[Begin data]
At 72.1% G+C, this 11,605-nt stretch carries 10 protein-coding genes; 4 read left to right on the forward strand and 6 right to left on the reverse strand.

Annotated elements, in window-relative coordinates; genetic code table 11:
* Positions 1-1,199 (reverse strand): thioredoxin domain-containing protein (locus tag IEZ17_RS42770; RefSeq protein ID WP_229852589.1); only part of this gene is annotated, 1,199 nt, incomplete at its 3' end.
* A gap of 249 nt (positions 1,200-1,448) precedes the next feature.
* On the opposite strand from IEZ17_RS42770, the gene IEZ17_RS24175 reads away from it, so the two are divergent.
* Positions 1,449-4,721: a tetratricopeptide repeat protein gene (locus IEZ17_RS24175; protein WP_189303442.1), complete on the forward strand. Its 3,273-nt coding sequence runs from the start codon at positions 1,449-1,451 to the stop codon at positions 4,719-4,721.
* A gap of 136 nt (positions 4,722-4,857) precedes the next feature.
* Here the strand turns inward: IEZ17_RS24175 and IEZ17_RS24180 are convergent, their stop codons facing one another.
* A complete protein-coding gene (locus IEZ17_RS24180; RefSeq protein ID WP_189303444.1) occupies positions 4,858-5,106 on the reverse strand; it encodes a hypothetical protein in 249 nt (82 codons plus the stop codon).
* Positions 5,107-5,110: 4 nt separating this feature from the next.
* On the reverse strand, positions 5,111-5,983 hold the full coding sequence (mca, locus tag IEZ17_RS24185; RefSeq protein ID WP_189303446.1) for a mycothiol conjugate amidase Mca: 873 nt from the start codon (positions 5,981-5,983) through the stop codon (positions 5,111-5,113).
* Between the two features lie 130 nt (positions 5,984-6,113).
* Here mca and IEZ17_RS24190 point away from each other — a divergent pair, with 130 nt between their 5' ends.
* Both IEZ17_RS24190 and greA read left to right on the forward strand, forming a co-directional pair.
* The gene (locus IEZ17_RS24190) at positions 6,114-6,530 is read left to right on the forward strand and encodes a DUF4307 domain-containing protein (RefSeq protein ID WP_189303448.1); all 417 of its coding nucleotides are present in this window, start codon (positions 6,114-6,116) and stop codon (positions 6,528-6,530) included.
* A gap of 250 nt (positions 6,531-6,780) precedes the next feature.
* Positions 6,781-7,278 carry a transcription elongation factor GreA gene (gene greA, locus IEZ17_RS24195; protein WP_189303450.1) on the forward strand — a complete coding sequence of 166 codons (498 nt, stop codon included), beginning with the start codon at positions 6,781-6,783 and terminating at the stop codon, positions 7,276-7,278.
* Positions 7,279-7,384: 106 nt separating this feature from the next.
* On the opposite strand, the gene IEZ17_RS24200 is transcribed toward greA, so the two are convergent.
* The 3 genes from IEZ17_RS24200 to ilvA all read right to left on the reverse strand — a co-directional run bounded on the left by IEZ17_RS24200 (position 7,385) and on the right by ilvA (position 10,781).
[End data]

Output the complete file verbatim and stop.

At 72.1% G+C, this 11,605-nt stretch carries 10 protein-coding genes; 4 read left to right on the forward strand and 6 right to left on the reverse strand.

Annotated elements, in window-relative coordinates; genetic code table 11:
* Positions 1-1,199 (reverse strand): thioredoxin domain-containing protein (locus tag IEZ17_RS42770; RefSeq protein ID WP_229852589.1); only part of this gene is annotated, 1,199 nt, incomplete at its 3' end.
* A gap of 249 nt (positions 1,200-1,448) precedes the next feature.
* On the opposite strand from IEZ17_RS42770, the gene IEZ17_RS24175 reads away from it, so the two are divergent.
* Positions 1,449-4,721: a tetratricopeptide repeat protein gene (locus IEZ17_RS24175; protein WP_189303442.1), complete on the forward strand. Its 3,273-nt coding sequence runs from the start codon at positions 1,449-1,451 to the stop codon at positions 4,719-4,721.
* A gap of 136 nt (positions 4,722-4,857) precedes the next feature.
* Here the strand turns inward: IEZ17_RS24175 and IEZ17_RS24180 are convergent, their stop codons facing one another.
* A complete protein-coding gene (locus IEZ17_RS24180; RefSeq protein ID WP_189303444.1) occupies positions 4,858-5,106 on the reverse strand; it encodes a hypothetical protein in 249 nt (82 codons plus the stop codon).
* Positions 5,107-5,110: 4 nt separating this feature from the next.
* On the reverse strand, positions 5,111-5,983 hold the full coding sequence (mca, locus tag IEZ17_RS24185; RefSeq protein ID WP_189303446.1) for a mycothiol conjugate amidase Mca: 873 nt from the start codon (positions 5,981-5,983) through the stop codon (positions 5,111-5,113).
* Between the two features lie 130 nt (positions 5,984-6,113).
* Here mca and IEZ17_RS24190 point away from each other — a divergent pair, with 130 nt between their 5' ends.
* Both IEZ17_RS24190 and greA read left to right on the forward strand, forming a co-directional pair.
* The gene (locus IEZ17_RS24190) at positions 6,114-6,530 is read left to right on the forward strand and encodes a DUF4307 domain-containing protein (RefSeq protein ID WP_189303448.1); all 417 of its coding nucleotides are present in this window, start codon (positions 6,114-6,116) and stop codon (positions 6,528-6,530) included.
* A gap of 250 nt (positions 6,531-6,780) precedes the next feature.
* Positions 6,781-7,278 carry a transcription elongation factor GreA gene (gene greA, locus IEZ17_RS24195; protein WP_189303450.1) on the forward strand — a complete coding sequence of 166 codons (498 nt, stop codon included), beginning with the start codon at positions 6,781-6,783 and terminating at the stop codon, positions 7,276-7,278.
* Positions 7,279-7,384: 106 nt separating this feature from the next.
* On the opposite strand, the gene IEZ17_RS24200 is transcribed toward greA, so the two are convergent.
* The 3 genes from IEZ17_RS24200 to ilvA all read right to left on the reverse strand — a co-directional run bounded on the left by IEZ17_RS24200 (position 7,385) and on the right by ilvA (position 10,781).